French librettist and writer Ludovic Halévy (1834–1908) was a prolific librettist in opéra-comique. He is best known today for his collaborations with Henri Meilhac, on Bizet’s Carmen and numerous works for Offenbach.
Halévy was born in Paris to a prominent Jewish family (his uncle was the composer Fromental Halévy). He studied at the Lycée Louis-le-Grand and worked in the civil service before turning to the stage, where he initially wrote under the pseudonym Jules Servières. For his librettos he frequently worked in collaboration with others, and had his first great success with Meilhac on Offenbach’s La Belle Hélène. In 1865 Halévy left the civil service and worked regularly with Meilhac until the latter’s death in 1897. Their collaborations together include numerous works for Offenbach, including La Grande-Duchesse de Gérolstein. Halévy was also a novelist, his works including La Famille Cardinal (1883). He was elected to the Académie Française in 1884.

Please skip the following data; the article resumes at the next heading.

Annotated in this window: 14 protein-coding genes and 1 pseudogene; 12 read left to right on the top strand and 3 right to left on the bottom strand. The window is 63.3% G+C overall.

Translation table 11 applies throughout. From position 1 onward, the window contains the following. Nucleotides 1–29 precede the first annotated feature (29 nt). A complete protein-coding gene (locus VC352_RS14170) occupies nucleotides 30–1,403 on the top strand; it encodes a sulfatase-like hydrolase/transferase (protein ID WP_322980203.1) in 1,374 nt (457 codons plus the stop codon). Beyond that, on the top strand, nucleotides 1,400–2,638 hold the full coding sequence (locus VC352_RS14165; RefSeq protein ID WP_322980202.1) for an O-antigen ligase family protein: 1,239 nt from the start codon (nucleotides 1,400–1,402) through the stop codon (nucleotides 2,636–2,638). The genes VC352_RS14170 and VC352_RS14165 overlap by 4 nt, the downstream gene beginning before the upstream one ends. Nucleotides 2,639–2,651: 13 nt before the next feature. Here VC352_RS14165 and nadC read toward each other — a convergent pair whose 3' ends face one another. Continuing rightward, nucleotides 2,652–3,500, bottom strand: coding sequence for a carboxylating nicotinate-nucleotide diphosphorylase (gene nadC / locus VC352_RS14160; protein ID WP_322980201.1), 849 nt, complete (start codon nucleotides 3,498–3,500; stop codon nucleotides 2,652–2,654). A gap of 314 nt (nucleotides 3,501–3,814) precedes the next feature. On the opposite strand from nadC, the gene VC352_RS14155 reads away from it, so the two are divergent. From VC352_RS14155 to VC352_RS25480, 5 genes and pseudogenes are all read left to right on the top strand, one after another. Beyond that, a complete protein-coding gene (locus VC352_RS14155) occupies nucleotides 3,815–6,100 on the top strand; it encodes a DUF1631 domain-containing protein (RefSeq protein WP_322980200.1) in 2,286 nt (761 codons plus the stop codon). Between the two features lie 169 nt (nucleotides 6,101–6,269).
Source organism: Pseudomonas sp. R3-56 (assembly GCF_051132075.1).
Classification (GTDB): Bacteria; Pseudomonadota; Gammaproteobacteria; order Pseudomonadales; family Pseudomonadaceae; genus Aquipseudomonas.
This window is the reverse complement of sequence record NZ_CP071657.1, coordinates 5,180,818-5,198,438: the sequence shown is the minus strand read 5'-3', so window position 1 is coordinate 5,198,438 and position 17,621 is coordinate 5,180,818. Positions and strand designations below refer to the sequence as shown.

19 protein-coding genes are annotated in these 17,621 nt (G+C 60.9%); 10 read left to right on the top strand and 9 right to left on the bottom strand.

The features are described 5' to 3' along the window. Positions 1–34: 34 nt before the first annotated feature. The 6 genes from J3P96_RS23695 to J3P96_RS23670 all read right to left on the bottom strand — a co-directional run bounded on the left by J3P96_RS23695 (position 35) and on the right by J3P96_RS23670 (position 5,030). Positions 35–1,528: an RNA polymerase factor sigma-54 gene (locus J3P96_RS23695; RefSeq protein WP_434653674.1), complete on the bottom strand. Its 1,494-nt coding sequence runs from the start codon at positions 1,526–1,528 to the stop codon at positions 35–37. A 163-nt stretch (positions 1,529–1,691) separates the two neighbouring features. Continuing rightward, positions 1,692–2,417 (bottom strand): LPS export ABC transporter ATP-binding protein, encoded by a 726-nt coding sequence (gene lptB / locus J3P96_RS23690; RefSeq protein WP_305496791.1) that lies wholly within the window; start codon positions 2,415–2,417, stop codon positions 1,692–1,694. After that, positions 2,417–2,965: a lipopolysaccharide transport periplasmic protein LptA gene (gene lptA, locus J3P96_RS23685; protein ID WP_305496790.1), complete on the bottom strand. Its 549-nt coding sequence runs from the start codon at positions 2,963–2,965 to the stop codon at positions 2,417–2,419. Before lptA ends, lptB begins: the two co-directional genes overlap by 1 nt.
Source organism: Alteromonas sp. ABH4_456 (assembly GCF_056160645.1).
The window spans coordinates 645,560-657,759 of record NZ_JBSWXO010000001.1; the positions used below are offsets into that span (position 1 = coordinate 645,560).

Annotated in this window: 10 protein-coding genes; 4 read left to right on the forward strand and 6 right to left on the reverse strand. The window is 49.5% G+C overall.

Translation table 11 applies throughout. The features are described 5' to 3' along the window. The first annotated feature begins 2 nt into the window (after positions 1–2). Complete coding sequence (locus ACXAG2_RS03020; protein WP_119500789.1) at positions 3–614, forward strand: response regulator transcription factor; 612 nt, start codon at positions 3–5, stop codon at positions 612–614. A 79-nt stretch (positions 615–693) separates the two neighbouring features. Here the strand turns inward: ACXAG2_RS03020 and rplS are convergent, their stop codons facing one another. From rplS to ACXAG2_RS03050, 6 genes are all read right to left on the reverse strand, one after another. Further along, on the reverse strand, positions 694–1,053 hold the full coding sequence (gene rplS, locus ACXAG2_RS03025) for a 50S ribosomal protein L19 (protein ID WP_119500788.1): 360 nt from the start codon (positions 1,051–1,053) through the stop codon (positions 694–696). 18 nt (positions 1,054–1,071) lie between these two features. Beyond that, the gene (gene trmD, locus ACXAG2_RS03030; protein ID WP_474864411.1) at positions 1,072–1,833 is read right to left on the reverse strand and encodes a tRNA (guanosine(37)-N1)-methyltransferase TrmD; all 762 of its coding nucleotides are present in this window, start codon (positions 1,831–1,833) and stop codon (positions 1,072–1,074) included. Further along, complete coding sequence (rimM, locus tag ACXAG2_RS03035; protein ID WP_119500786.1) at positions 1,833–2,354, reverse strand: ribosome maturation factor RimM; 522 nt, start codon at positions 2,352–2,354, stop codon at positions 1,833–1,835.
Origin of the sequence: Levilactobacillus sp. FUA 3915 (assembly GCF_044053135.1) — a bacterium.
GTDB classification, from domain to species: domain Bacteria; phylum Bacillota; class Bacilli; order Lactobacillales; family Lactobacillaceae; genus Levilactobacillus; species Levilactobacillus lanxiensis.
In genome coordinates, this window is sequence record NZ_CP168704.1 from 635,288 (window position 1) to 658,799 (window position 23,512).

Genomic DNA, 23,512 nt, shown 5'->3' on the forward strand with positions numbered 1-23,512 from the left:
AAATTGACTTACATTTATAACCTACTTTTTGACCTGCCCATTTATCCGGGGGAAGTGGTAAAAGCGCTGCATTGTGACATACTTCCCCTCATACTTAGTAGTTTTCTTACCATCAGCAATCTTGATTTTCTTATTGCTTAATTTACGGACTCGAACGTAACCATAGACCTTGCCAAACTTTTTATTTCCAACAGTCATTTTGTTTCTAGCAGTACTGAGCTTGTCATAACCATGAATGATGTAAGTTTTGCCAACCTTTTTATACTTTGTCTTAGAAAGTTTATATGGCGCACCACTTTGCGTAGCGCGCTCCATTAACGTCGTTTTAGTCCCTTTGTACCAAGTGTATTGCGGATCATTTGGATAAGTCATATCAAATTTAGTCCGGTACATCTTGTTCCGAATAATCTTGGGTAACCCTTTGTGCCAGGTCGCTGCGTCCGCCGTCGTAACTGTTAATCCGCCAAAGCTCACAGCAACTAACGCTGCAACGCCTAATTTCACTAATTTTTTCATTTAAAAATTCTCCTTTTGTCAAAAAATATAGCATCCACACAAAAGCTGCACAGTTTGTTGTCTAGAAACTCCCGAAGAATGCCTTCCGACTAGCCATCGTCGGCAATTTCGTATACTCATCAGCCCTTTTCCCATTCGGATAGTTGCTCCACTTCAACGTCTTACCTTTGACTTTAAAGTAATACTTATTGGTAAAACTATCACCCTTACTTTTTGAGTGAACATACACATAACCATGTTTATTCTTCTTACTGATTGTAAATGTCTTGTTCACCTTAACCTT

Both Meilhac and Halévy described their partnership as a friendly one, to which Meilhac brought wit and imagination and Halévy a sense of how to construct a strong dramatic framework.